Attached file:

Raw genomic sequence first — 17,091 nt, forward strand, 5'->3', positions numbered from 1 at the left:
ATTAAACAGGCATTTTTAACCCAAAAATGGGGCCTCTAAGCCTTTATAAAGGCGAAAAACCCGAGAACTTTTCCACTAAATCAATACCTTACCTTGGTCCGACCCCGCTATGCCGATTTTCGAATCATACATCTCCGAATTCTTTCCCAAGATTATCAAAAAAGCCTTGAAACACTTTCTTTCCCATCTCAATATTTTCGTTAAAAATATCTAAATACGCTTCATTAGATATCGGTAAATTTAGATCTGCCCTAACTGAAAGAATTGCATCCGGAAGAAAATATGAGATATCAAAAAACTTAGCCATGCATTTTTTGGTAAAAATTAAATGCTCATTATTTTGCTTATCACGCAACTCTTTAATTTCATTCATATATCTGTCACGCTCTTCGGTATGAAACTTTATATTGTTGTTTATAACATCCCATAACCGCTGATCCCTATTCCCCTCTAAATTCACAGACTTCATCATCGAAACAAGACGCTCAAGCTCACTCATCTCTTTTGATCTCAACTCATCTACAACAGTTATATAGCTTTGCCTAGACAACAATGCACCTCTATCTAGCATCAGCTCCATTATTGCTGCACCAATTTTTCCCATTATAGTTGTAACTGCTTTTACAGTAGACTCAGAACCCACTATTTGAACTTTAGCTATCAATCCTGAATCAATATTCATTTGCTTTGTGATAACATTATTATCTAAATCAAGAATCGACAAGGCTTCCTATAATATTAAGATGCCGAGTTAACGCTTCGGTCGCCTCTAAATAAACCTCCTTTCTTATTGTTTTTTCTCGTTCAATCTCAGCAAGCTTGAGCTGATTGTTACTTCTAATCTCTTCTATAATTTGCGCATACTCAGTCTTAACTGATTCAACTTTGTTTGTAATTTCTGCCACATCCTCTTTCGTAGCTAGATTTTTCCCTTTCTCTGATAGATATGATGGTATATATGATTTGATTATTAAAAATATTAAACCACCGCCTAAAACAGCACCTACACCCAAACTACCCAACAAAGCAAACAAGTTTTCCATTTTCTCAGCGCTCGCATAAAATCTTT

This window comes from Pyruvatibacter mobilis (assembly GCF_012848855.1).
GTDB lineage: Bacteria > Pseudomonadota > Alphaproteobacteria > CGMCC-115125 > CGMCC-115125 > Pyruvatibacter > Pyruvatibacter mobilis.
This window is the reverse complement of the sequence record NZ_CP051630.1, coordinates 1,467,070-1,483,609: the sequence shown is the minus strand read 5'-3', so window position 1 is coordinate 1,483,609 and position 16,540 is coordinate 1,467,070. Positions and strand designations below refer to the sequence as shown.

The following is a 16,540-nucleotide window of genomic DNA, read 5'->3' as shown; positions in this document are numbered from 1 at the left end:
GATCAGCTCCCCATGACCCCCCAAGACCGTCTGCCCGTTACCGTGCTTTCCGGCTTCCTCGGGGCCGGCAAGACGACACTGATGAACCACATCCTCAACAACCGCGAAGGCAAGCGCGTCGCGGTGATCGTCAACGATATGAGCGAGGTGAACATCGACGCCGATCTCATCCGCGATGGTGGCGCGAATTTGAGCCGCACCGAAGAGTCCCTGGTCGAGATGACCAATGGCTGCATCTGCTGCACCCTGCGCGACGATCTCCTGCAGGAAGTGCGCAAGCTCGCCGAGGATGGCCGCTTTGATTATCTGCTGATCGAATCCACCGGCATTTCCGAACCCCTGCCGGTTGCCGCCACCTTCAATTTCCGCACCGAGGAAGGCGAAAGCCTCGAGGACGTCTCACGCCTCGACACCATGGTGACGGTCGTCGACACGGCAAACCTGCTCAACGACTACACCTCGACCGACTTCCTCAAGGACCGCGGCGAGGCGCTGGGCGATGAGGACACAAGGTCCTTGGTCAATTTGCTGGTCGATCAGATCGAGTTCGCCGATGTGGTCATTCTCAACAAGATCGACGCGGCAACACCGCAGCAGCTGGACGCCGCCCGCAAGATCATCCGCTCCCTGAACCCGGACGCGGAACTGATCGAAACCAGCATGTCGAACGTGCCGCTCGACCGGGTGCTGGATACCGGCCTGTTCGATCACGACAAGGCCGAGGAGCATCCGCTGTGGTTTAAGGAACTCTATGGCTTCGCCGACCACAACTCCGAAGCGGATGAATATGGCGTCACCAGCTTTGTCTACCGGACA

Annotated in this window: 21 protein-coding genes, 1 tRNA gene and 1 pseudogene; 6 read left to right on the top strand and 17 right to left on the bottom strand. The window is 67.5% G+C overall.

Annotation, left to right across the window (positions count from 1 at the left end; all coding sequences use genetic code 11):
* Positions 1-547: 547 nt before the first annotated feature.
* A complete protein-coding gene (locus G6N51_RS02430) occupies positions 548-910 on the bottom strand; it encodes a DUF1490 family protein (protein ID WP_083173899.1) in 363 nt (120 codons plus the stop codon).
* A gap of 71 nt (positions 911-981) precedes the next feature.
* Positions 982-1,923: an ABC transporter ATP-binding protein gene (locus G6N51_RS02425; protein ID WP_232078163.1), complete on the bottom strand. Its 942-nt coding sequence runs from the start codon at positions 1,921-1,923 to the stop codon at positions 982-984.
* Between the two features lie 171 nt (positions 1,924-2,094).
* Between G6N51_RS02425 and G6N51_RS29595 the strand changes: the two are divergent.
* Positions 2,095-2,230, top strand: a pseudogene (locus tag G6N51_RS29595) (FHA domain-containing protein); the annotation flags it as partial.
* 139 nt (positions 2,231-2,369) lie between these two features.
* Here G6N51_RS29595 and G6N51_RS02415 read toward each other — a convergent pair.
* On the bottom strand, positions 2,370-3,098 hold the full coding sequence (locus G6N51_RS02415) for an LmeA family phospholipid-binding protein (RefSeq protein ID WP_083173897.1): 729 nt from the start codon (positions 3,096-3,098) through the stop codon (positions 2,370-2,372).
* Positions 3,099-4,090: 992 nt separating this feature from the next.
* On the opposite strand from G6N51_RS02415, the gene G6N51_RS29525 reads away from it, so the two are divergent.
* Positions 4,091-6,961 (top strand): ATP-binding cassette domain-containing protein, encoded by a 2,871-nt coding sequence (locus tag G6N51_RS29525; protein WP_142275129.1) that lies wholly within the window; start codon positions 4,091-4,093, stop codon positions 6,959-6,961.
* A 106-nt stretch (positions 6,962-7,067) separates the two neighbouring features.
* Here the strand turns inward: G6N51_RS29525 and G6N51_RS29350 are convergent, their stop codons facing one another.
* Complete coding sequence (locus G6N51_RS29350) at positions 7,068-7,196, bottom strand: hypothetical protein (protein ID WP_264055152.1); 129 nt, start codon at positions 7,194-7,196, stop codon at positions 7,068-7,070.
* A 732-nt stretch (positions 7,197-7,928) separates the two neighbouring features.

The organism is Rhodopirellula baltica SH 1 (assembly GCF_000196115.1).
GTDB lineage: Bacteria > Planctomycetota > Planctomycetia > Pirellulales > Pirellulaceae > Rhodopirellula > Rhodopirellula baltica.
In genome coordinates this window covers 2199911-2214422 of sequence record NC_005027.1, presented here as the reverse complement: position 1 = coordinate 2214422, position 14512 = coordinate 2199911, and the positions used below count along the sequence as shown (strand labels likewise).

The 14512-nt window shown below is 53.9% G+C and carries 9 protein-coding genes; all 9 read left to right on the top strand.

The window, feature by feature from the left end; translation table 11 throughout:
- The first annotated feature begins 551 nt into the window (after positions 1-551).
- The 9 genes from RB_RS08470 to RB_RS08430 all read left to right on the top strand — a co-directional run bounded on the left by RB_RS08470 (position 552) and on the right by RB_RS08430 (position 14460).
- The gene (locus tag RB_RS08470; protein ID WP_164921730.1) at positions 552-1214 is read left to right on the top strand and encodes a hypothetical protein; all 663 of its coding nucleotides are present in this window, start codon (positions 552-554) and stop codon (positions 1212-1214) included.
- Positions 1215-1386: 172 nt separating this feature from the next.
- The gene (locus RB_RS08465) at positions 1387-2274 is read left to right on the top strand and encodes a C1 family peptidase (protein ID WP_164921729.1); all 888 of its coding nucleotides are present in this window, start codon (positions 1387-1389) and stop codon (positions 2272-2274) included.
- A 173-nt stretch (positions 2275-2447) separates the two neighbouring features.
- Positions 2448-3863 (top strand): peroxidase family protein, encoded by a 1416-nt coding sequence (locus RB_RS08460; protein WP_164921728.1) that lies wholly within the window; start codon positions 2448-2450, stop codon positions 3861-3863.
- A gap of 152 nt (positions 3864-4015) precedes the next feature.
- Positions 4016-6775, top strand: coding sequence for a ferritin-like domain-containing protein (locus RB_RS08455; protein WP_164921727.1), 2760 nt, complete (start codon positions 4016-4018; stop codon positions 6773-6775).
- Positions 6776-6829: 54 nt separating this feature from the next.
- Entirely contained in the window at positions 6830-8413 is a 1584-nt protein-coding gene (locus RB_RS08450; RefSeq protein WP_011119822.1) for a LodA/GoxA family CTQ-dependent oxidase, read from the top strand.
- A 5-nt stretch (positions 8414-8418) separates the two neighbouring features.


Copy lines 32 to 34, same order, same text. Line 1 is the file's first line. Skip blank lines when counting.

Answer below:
- The first annotated feature begins 551 nt into the window (after positions 1-551).
- The 9 genes from RB_RS08470 to RB_RS08430 all read left to right on the top strand — a co-directional run bounded on the left by RB_RS08470 (position 552) and on the right by RB_RS08430 (position 14460).
- The gene (locus tag RB_RS08470; protein ID WP_164921730.1) at positions 552-1214 is read left to right on the top strand and encodes a hypothetical protein; all 663 of its coding nucleotides are present in this window, start codon (positions 552-554) and stop codon (positions 1212-1214) included.